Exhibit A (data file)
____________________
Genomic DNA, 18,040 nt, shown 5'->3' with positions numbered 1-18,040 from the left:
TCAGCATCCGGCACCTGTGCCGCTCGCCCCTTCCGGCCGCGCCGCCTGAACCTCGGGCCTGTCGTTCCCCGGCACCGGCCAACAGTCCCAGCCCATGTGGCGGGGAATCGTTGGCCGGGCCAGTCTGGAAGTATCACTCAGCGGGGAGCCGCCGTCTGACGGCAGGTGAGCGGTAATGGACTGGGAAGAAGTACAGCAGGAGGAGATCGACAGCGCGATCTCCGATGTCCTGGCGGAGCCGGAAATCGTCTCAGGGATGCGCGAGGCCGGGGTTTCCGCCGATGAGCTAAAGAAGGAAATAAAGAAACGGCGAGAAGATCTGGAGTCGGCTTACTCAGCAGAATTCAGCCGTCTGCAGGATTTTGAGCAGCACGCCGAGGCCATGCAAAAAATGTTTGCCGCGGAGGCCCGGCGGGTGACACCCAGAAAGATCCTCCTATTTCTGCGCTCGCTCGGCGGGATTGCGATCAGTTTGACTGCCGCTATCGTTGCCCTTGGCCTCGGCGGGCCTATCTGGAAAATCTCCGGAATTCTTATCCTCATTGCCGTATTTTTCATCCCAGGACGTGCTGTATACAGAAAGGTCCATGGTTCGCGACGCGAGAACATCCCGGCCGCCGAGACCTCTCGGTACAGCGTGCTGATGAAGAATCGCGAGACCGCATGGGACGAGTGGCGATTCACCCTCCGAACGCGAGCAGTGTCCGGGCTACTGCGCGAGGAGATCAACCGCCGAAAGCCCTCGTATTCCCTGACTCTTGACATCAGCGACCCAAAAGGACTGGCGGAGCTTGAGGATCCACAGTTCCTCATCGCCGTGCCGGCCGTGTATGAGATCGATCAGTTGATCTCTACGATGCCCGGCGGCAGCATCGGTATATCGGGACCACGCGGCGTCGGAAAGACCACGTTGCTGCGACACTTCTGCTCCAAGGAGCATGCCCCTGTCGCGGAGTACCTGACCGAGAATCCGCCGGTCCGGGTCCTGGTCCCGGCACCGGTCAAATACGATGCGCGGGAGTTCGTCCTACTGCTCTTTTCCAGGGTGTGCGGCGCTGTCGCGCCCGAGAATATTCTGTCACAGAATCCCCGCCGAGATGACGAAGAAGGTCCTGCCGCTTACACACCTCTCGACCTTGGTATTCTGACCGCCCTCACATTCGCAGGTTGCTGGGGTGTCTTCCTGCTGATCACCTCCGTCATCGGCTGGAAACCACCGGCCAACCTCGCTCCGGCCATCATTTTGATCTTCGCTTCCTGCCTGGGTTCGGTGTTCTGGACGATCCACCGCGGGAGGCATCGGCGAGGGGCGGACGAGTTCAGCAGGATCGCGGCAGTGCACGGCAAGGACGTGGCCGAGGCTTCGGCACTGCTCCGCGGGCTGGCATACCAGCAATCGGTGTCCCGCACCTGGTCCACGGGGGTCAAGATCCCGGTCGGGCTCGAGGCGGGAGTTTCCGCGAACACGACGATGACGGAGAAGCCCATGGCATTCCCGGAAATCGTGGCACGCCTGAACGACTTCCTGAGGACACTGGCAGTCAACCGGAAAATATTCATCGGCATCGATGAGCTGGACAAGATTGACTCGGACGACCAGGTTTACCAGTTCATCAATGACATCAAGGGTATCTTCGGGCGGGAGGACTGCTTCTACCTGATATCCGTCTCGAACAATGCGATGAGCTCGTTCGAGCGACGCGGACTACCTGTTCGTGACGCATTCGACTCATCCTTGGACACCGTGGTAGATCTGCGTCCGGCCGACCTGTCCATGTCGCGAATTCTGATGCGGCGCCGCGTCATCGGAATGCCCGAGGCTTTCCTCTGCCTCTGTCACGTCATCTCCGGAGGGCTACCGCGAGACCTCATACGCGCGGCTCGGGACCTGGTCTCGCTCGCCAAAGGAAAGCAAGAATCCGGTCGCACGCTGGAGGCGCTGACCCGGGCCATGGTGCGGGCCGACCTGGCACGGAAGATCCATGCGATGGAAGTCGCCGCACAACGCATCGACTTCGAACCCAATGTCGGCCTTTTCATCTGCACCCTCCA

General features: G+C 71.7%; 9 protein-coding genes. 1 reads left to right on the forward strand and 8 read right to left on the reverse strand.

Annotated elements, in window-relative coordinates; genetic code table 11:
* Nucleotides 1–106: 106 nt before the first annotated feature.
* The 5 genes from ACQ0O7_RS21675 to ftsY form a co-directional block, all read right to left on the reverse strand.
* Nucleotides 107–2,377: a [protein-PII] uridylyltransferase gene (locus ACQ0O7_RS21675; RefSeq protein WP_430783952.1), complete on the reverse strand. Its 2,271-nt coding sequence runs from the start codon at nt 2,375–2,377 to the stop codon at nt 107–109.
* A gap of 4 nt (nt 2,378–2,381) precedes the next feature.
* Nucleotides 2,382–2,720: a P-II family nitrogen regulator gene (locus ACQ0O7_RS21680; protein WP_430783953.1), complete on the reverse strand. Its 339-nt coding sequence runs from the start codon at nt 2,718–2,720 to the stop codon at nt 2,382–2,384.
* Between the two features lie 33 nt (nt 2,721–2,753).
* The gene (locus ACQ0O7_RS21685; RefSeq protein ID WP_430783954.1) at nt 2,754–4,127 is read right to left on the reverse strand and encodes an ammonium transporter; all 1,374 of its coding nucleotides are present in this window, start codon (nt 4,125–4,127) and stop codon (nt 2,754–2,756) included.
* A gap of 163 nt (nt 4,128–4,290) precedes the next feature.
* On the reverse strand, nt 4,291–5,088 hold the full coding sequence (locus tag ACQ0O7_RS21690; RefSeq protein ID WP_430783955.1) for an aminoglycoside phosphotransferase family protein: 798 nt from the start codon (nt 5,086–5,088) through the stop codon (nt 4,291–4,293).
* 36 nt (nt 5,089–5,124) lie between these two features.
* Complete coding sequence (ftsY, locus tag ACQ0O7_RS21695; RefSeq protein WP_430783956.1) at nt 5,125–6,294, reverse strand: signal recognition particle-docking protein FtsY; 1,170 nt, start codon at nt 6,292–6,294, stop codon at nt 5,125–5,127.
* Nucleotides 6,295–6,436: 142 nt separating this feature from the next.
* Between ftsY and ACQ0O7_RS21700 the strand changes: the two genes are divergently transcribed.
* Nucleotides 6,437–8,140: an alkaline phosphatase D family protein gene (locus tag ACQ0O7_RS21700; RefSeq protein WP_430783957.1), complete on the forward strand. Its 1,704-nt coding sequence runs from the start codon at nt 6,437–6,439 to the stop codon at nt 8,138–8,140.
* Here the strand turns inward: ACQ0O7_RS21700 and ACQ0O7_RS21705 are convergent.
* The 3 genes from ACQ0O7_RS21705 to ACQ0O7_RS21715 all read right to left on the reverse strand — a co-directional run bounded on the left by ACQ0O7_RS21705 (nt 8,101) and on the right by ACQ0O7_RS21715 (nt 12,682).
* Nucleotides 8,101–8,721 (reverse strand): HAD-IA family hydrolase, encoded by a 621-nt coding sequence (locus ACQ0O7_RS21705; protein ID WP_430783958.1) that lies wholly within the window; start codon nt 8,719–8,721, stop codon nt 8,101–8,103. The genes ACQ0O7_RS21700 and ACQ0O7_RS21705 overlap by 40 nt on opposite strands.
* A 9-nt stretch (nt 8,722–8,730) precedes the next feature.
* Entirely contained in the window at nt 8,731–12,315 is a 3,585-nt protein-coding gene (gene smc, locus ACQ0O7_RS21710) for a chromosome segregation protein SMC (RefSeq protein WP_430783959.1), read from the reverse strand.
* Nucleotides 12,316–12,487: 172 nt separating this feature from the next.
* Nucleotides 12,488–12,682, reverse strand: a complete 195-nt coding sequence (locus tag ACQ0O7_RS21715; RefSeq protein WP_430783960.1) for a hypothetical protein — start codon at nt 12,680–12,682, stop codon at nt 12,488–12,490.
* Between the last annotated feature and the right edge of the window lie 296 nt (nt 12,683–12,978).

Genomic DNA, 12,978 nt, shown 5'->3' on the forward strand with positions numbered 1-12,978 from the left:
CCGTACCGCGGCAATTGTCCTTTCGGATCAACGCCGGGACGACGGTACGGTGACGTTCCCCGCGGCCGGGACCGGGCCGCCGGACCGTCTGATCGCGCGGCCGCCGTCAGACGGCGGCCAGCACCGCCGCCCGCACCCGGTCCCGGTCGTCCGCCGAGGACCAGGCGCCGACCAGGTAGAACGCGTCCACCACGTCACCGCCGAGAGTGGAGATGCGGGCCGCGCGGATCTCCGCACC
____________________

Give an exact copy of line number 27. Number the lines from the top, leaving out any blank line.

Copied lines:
Genomic DNA, 12,978 nt, shown 5'->3' on the forward strand with positions numbered 1-12,978 from the left: